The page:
I am on a few necessary supplements: L-glutamine powder, Histabloc, Vitamin C/D/B.

So, sample menus? I admit, I’m still dealing with figuring them out. I get hunger headaches without enough protein.

Breakfast:
Rice protein smoothie: Rice protein, frozen peaches, coconut milk, honey, L-glutamine powder
Apple

Lunch:
Hamburger patties
Diced Cucumber

MA Snack:
Rice

Dinner:
Chicken stir fry: chicken breast, zucchini, Swiss chard, shredded carrots
Sweet potato

Today, I made a really good soup for lunch. Including the recipe here:

Butternut Squash Soup

1 cup butternut squash (freshly cooked soft)
2 cups rice milk
1 granny smith apple
3 stalks celery
4 ribs Swiss chard (keep the leaves for something else)
1 lb. lamb (grind in food processor or meat grinder)
3 tbsp oil
1 tbsp parsley
1 tsp salt

Heat oil in pan, begin browning lamb. Add diced chard, celery, and apple, parsley and salt. Saute till meat is cooked and veggies are soft. Stir in puree of squash, then rice milk. Heat through.
Serves 2

So, foods are one of the bigger issues with HIT. But that’s only one face of the syndrome. Exercise, sex, even hot showers, can all trigger issues. Which…I will continue in Part 3 next time.

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  1. As a substitute for coffee have you tried Dandelion root tea? I’m not saying its perfect it takes some getting used to but with a little creamer and stevia I’ve grown to love it, also theres a tea&herb company out of Oregon I love there herbal coffee blend

    • Yasmine Galenorn

      Can’t–allergic to a lot of plants. 🙂 The only herbal tea I can use at this point are raspberry and blackberry. I don’t care for warm drinks (always drank my latte iced) so I sometimes make them iced but what I miss is the caffeine, not the coffee. LOL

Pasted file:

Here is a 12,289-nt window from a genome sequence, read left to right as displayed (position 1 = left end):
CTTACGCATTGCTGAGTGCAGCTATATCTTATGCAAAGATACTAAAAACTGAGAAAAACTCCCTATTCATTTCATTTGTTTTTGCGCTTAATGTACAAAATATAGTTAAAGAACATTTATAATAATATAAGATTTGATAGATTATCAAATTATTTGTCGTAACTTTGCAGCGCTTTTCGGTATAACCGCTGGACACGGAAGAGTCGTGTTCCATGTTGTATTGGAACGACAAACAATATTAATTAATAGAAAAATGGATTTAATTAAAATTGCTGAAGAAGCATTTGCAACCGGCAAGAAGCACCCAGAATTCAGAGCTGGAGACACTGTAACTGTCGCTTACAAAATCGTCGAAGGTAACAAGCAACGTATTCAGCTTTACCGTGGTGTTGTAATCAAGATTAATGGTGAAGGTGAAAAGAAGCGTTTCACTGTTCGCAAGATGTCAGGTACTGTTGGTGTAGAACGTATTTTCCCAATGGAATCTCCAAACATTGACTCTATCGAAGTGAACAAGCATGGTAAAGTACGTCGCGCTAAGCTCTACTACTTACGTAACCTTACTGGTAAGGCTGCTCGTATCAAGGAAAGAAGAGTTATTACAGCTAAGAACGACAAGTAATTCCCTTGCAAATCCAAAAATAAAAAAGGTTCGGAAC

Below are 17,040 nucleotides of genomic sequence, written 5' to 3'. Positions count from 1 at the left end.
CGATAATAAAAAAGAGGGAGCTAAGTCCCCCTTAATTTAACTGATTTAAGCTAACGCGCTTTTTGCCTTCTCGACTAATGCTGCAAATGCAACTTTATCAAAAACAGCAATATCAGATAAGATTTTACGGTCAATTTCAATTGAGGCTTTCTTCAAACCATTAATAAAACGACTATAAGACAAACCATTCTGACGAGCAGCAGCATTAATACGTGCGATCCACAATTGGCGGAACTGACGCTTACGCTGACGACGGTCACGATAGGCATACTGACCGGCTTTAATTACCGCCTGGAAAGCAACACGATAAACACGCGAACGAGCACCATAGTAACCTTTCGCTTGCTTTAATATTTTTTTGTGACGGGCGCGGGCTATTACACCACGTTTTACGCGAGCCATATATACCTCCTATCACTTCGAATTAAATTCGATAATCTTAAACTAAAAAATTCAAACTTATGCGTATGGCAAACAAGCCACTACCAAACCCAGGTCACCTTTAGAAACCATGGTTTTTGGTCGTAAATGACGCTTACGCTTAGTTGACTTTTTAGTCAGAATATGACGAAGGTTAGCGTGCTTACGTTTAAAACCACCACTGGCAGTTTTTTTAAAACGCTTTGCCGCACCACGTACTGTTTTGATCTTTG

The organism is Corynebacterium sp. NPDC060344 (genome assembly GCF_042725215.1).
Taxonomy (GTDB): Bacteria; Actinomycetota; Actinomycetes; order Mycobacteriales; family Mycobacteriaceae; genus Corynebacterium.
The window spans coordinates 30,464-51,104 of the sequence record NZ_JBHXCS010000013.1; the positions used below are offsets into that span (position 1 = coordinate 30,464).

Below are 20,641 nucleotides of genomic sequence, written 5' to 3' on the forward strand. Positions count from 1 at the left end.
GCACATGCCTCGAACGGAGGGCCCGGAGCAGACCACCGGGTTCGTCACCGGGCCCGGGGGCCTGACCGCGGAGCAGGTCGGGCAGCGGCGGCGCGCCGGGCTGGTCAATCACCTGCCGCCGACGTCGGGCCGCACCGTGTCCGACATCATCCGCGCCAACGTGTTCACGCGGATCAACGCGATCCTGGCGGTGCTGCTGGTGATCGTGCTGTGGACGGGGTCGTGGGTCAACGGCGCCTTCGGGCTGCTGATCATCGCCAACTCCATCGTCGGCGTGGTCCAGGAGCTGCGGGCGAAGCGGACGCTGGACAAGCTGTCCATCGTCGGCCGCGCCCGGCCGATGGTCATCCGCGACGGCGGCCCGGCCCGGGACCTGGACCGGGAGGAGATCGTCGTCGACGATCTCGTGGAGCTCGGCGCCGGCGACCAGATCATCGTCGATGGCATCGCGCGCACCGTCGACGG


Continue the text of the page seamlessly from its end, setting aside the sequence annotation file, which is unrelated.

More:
2. On the pressure cooker did you buy a standard one or an Instant Pot? I keep thinking about the latter but trying to cut back spending right now.

  3. Thank you for sharing this with everyone. If it reaches a few people who discover what is happening to them, it could be life changing. I remember when sharing medical issues was taboo, and having people educate each other is such a blessing.

  4. Anne Rindfliesch

    My great-niece is allergic to 50+ foods and breaks out in hives everywhere, or goes into shock and has to be rushed to the hospital. Sorry for your continuing fight with foods.

  5. Greetings Yasmine,
    Many thanks for following up on this most important health-related issue.
    We noticed Cracked Wheat Bread shall be absent from either, the Avoid, or acceptable.
    We have recently been experiencing allergic reaction to some component within our diet, since our diet shall be limited, uncertain as the cause.
    Many thanks,
    Walk in Light

    • Yasmine Galenorn

      That’s because I have to eat gluten free, so it’s not in my realm. I posted what works for my system within the confines of the lists, so it leaves out several things like *some* dairy and so forth since I can’t have dairy or gluten or ANY form of nuts or legumes. 🙂

  6. Sad to hear that HIT is not recognised in the US like it is in Europe. It’s easier here for us people with HIT – my doctor recommended a test right away after I’ve broken out in hives after drinking red wine at Christmas dinner. I’ve a reather mild form, as it hasn’t gotten to the point where I can’t eat any tomatoes or drink my coffee (that sounds like a nightmare for me!). I just have to be cautious when I had a allergic reaction to anything recently – than even a little amount of histamine can be way to much. Than it’s like “hy angioedema, long time no see – oh you brought your friends: hive, panic and rash – how lovely!”
    I wish you all the best with this tricky condition – may you find a good diet that helps you have a balanced daily life!
    Best wishes,
    Kiki